“No provision in our Constitution ought to be dearer to man than that which protects the rights of conscience against the enterprises of the civil authority,” said Thomas Jefferson in 1809.
There’s a powerful drive to strip physicians, and other health care professionals and institutions, of conscience exemptions. Physicians aren’t conscript soldiers, goes the argument, so they don’t need to be exempted from certain expectations of the job they find morally objectionable. If they’re unwilling to abide by the conditions of the government that funds them, they’re free to quit their jobs.
As the movement for state control of health care gains strength (supported by the medical establishment, the bioethics movement, Democrats, and even professional associations), the autonomy and professional judgment of physicians are constrained.
The right to be exempted, on grounds of religious conviction or strong moral belief, from actions that the physician or institution (say, a Catholic hospital) considers gravely wrong (such as terminating the life of an unborn child) is under dire threat. The right to protection against the enterprises of the civil authority, so dear to Jefferson and once to advocates of civil liberties, such as the American Civil Liberties Union, is set aside.
Physicians must agree to practice according to government specifications if the Medicare for All Act of 2019 (H.R. 1384), which, in this respect, reflects medical establishment opinion, ever becomes law.
Even when these provisions require violation of the Hippocratic Oath—as understood and sworn to for more than 2,000 years—even when they involve killing rather than healing (e.g., through abortion and abortifacient drugs), participating physicians must surrender their moral agency to the government and the will of patients.
If the “treatment” is legal and in accord with accepted medical practice, whether right or wrong, the practitioner must do what the patient wants.
There has been a rapid shift from condemning to tolerating abortion in certain circumstances, to making it optional for patients and mandatory for professionals. The legally binding U.N. Declaration of Human Rights and Declaration of the Rights of the Child affirm the rights of the child before as well as after birth. But U.N. officials now pressure sovereign member states to establish abortion as a legal right.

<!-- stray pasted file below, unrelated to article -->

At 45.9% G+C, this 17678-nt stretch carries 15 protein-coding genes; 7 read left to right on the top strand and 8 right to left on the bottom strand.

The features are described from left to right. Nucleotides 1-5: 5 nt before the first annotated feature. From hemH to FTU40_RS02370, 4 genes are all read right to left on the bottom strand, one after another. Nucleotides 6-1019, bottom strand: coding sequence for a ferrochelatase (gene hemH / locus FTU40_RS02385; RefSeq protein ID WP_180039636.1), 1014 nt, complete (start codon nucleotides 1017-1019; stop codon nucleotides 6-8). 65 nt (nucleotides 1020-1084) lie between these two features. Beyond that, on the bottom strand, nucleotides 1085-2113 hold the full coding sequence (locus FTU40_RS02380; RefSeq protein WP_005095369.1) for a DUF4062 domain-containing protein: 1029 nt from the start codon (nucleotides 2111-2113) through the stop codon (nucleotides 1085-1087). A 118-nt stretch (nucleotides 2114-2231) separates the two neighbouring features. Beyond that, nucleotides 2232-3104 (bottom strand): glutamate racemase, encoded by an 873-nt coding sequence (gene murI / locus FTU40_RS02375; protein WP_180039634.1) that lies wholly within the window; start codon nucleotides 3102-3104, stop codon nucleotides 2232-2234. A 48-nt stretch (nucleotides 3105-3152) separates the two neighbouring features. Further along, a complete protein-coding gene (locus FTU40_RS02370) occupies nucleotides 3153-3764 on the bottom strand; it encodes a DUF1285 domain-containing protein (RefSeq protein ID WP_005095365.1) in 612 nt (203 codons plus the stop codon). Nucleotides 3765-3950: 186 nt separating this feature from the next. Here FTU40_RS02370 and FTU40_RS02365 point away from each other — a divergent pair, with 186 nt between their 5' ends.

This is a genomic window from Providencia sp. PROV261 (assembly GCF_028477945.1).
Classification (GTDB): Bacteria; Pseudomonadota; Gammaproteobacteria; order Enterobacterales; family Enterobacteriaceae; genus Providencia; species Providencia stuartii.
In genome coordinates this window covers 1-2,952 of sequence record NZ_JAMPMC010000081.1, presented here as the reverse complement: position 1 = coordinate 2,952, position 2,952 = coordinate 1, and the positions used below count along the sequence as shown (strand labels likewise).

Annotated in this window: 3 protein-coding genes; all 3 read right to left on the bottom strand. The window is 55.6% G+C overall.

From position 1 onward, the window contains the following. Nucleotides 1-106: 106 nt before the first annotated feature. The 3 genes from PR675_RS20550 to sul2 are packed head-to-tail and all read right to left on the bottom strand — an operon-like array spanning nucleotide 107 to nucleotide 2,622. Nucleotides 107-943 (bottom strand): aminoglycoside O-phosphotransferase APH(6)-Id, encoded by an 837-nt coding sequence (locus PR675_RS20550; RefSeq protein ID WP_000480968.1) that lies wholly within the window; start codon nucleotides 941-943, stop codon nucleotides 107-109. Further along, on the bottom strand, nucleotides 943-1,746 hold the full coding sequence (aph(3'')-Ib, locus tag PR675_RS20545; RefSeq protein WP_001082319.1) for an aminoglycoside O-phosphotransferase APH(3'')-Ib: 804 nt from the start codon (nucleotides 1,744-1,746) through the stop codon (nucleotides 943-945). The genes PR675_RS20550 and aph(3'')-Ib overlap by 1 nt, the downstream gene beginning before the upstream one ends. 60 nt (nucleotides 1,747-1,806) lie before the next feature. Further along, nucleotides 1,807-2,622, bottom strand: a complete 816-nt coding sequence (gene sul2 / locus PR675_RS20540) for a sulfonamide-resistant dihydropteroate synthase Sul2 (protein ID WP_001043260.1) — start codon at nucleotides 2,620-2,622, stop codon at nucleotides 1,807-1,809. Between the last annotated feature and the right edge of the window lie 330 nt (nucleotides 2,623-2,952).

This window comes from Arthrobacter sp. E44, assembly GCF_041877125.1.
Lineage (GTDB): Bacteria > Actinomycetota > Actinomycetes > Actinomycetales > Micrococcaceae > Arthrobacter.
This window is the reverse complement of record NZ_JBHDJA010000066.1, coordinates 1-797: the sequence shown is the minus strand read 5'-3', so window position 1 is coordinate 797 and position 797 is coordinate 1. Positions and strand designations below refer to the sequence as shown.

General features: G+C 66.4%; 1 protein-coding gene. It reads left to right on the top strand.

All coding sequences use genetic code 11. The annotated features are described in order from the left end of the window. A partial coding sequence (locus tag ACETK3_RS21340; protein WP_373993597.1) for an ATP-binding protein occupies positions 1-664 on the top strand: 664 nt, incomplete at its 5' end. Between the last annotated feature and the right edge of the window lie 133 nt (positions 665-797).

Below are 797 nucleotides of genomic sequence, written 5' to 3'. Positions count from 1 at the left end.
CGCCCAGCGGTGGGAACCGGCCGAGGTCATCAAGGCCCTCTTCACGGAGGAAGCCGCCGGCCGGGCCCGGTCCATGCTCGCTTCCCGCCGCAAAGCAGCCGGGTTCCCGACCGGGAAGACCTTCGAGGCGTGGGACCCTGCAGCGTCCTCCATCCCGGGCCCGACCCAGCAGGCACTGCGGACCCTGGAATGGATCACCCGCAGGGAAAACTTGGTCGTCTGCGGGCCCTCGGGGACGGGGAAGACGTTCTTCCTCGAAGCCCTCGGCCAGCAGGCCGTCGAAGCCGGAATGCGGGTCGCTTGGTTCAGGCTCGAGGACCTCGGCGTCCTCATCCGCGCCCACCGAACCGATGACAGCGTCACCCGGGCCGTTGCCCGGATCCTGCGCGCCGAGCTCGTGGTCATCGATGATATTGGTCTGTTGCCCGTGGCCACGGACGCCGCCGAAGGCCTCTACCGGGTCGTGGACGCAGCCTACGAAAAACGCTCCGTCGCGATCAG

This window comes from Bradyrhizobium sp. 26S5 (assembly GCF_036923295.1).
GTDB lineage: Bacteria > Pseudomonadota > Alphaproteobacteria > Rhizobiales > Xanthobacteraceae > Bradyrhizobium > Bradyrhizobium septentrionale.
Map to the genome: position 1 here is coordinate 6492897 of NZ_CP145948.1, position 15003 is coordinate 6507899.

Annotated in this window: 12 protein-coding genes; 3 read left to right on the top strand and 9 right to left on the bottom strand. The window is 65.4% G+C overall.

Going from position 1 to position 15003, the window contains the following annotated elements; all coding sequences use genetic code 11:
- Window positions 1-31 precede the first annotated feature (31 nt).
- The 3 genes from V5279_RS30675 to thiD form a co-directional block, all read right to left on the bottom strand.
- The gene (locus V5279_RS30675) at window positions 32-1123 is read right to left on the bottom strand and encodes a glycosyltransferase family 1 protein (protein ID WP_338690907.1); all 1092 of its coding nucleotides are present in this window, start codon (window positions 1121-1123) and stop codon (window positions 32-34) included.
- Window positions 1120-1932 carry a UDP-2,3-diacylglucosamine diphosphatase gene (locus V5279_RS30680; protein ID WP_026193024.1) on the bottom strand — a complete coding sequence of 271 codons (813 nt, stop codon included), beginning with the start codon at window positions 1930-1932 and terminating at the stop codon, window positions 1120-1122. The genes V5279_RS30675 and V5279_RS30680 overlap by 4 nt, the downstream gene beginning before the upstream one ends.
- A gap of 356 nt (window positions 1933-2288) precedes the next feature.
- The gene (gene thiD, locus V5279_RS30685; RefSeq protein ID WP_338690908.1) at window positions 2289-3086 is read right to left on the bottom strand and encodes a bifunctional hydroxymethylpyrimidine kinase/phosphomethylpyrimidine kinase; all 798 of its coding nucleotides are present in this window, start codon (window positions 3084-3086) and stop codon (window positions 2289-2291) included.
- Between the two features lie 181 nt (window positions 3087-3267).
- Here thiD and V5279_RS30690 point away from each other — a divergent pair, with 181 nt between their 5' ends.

Now, the U.N. Human Rights Committee says that governments “must provide safe, legal and effective access to abortion … where carrying a pregnancy to term would cause the pregnant woman or girl substantial pain or suffering.” Ominously, in terms of conscience rights, the committee asserts that no laws or measures may be enacted that could “compel women and girls to resort to unsafe abortion, … including barriers caused as a result of the exercise of conscientious objection by individual medical providers.”
But does your legal right to an abortion imply a legal right to demand its provision, let alone a physician’s duty to assist you? The argument against conscience exemptions in health care is often framed as a conflict between a patient’s right to treatment and a professional’s (or institution’s) right to refuse treatment.
In this way of talking, the personal is contrasted with the professional, the idea being that a professional has a duty to provide whatever services are legal and demanded by clients. The supposed right of the pregnant woman to “treatment” invariably prevails over the conscience of the professional.